Papineau grafting, or open cancellous bone grafting, was initially described 40 years ago for the management of cavitary defects resulting from radical debridement of infected bone and soft tissue. Although minor modifications have been made to the original protocol as described by Papineau, the main stages of the procedure have been largely preserved. The 3 stages of the protocol include debridement of necrotic or infected tissue, open cancellous bone grafting, and soft tissue coverage. This paper will provide a review of the recent literature and describe the technique of open cancellous bone grafting. Illustrative cases of its application in foot and ankle surgery are also provided.
Dr. Eva Umoh Asomugha is Resident Physician, Department of Orthopedic Surgery, Cleveland Clinic Foundation, Cleveland, OH, 44122. Dr. Ian James Alexander is Clinical Professor, Department of Orthopedic Surgery, Medina Hospital, Medina, OH, 44256. From the Cleveland Clinic Health System, Cleveland, OH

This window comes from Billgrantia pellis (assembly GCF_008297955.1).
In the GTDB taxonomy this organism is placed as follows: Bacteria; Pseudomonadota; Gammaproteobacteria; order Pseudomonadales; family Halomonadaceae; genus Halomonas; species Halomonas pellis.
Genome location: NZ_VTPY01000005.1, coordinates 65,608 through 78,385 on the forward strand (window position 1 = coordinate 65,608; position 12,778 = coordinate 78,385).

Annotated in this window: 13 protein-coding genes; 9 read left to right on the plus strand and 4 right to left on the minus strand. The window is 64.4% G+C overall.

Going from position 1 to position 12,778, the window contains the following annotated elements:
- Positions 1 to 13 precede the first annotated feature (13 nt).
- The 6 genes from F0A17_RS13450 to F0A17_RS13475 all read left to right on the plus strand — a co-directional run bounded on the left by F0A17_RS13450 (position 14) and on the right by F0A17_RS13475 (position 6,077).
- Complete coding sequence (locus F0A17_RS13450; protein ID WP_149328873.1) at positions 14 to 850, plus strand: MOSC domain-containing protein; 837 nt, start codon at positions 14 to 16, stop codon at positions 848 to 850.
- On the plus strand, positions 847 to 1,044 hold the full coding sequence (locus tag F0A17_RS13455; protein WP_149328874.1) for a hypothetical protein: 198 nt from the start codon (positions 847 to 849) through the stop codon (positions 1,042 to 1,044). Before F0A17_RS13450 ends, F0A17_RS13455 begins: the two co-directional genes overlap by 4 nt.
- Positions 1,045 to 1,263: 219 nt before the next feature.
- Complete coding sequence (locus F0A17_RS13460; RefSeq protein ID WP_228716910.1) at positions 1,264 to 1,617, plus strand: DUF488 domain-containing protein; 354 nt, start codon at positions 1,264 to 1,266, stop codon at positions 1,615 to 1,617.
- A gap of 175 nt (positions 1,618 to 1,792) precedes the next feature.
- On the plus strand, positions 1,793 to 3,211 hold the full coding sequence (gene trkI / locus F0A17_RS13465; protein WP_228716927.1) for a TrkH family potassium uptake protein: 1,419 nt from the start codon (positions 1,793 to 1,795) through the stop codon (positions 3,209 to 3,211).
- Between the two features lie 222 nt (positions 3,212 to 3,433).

All authors and staff in a position to control the content of this CME activity and their spouses/life partners (if any) have disclosed that they have no financial relationships with, or financial interests in, any commercial organizations pertaining to this educational activity.
The authors have disclosed that the U.S. Food and Drug Administration has not approved the use of rhBMP-2 for the treatment of bone grafts as discussed in this article. Please consult the product’s labeling for approved information.
Address correspondence and reprint requests to Eva U. Asomugha, MD, Cleveland Clinic Health System, 9500 Euclid Avenue, Cleveland, OH 44124. E-mail: firstname.lastname@example.org.
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